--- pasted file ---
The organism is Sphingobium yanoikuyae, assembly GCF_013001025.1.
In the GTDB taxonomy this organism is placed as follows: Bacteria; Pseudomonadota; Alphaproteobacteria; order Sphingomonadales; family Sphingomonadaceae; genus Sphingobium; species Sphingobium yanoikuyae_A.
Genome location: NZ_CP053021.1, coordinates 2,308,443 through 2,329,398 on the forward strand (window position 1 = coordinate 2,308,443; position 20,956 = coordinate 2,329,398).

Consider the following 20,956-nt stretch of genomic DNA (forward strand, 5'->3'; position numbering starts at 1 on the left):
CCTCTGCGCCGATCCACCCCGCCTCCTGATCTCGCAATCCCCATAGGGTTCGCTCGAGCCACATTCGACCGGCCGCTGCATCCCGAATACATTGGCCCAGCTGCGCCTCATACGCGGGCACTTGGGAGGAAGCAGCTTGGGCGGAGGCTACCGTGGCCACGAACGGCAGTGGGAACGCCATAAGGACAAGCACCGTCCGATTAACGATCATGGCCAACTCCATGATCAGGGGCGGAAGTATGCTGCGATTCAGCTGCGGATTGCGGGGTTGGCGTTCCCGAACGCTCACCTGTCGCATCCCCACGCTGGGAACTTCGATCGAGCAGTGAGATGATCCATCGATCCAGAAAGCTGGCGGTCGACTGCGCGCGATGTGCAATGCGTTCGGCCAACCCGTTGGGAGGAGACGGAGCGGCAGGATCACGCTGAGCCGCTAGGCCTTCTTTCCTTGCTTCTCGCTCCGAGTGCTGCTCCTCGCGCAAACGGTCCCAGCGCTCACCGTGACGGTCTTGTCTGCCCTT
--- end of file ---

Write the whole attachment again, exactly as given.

The organism is Sphingobium yanoikuyae, assembly GCF_013001025.1.
In the GTDB taxonomy this organism is placed as follows: Bacteria; Pseudomonadota; Alphaproteobacteria; order Sphingomonadales; family Sphingomonadaceae; genus Sphingobium; species Sphingobium yanoikuyae_A.
Genome location: NZ_CP053021.1, coordinates 2,308,443 through 2,329,398 on the forward strand (window position 1 = coordinate 2,308,443; position 20,956 = coordinate 2,329,398).

Consider the following 20,956-nt stretch of genomic DNA (forward strand, 5'->3'; position numbering starts at 1 on the left):
CCTCTGCGCCGATCCACCCCGCCTCCTGATCTCGCAATCCCCATAGGGTTCGCTCGAGCCACATTCGACCGGCCGCTGCATCCCGAATACATTGGCCCAGCTGCGCCTCATACGCGGGCACTTGGGAGGAAGCAGCTTGGGCGGAGGCTACCGTGGCCACGAACGGCAGTGGGAACGCCATAAGGACAAGCACCGTCCGATTAACGATCATGGCCAACTCCATGATCAGGGGCGGAAGTATGCTGCGATTCAGCTGCGGATTGCGGGGTTGGCGTTCCCGAACGCTCACCTGTCGCATCCCCACGCTGGGAACTTCGATCGAGCAGTGAGATGATCCATCGATCCAGAAAGCTGGCGGTCGACTGCGCGCGATGTGCAATGCGTTCGGCCAACCCGTTGGGAGGAGACGGAGCGGCAGGATCACGCTGAGCCGCTAGGCCTTCTTTCCTTGCTTCTCGCTCCGAGTGCTGCTCCTCGCGCAAACGGTCCCAGCGCTCACCGTGACGGTCTTGTCTGCCCTT